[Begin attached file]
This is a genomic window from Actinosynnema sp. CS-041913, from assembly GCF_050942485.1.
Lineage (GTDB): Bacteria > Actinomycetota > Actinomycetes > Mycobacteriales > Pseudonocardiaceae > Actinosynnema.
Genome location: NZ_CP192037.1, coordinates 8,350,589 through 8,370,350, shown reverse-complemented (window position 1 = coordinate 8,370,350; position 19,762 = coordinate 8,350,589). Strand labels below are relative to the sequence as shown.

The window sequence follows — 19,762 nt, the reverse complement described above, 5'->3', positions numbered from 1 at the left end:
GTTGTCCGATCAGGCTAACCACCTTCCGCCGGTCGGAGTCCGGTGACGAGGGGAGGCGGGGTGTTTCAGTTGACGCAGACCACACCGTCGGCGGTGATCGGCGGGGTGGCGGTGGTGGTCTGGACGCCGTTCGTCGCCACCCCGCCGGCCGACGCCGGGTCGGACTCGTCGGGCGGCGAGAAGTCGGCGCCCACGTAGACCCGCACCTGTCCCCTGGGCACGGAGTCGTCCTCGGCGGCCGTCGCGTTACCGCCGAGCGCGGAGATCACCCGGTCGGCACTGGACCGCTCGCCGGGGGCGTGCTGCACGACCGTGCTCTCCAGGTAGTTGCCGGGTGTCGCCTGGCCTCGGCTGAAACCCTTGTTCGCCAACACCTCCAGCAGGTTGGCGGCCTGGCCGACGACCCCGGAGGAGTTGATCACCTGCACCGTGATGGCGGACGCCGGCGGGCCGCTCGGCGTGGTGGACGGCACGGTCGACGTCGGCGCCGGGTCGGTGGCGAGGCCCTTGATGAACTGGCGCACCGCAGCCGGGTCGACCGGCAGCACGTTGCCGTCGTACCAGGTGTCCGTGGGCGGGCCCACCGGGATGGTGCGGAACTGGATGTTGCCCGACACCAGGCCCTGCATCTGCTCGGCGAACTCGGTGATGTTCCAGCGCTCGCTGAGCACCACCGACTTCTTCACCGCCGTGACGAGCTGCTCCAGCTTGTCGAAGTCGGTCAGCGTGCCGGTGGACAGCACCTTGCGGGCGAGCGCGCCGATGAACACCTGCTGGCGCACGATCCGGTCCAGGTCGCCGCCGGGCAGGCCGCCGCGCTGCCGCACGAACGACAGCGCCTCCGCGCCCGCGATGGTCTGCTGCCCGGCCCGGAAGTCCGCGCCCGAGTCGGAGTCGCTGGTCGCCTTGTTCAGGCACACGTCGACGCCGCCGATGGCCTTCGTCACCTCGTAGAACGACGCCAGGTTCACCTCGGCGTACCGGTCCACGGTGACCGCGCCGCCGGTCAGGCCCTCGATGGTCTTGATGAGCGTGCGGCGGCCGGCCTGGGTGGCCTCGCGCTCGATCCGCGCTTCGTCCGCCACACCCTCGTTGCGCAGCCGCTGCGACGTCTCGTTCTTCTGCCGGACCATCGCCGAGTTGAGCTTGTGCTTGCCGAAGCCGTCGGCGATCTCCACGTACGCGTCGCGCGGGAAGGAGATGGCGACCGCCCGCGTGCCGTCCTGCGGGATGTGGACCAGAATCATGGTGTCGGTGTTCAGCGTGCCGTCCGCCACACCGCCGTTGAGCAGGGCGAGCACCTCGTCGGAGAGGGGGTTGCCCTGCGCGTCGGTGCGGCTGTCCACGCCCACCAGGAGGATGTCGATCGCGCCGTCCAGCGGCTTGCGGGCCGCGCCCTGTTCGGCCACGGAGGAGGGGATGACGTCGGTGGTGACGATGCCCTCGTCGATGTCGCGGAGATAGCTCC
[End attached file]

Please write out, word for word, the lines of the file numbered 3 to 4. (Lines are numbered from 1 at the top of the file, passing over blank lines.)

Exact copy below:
Genome location: NZ_CP192037.1, coordinates 8,350,589 through 8,370,350, shown reverse-complemented (window position 1 = coordinate 8,370,350; position 19,762 = coordinate 8,350,589). Strand labels below are relative to the sequence as shown.

The window sequence follows — 19,762 nt, the reverse complement described above, 5'->3', positions numbered from 1 at the left end: